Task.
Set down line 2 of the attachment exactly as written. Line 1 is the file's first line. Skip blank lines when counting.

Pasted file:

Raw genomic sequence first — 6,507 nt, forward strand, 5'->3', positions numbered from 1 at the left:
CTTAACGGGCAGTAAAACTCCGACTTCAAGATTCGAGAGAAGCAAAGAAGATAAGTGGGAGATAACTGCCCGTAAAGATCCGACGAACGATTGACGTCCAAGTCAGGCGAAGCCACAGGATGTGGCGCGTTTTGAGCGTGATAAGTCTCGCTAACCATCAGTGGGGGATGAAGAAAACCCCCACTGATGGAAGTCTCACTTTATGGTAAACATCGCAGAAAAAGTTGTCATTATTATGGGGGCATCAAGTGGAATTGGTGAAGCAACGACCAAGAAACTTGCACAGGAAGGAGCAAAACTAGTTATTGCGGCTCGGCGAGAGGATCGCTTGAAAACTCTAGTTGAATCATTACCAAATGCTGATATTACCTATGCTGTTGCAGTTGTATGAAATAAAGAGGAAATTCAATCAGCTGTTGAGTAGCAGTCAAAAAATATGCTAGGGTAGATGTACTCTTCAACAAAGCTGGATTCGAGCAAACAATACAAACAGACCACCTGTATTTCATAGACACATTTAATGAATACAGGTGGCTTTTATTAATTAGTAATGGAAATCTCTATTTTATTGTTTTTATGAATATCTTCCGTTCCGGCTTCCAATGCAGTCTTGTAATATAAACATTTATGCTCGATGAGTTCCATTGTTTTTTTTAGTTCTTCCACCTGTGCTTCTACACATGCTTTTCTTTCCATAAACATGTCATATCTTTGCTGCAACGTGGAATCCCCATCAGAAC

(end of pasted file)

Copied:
CTTAACGGGCAGTAAAACTCCGACTTCAAGATTCGAGAGAAGCAAAGAAGATAAGTGGGAGATAACTGCCCGTAAAGATCCGACGAACGATTGACGTCCAAGTCAGGCGAAGCCACAGGATGTGGCGCGTTTTGAGCGTGATAAGTCTCGCTAACCATCAGTGGGGGATGAAGAAAACCCCCACTGATGGAAGTCTCACTTTATGGTAAACATCGCAGAAAAAGTTGTCATTATTATGGGGGCATCAAGTGGAATTGGTGAAGCAACGACCAAGAAACTTGCACAGGAAGGAGCAAAACTAGTTATTGCGGCTCGGCGAGAGGATCGCTTGAAAACTCTAGTTGAATCATTACCAAATGCTGATATTACCTATGCTGTTGCAGTTGTATGAAATAAAGAGGAAATTCAATCAGCTGTTGAGTAGCAGTCAAAAAATATGCTAGGGTAGATGTACTCTTCAACAAAGCTGGATTCGAGCAAACAATACAAACAGACCACCTGTATTTCATAGACACATTTAATGAATACAGGTGGCTTTTATTAATTAGTAATGGAAATCTCTATTTTATTGTTTTTATGAATATCTTCCGTTCCGGCTTCCAATGCAGTCTTGTAATATAAACATTTATGCTCGATGAGTTCCATTGTTTTTTTTAGTTCTTCCACCTGTGCTTCTACACATGCTTTTCTTTCCATAAACATGTCATATCTTTGCTGCAACGTGGAATCCCCATCAGAAC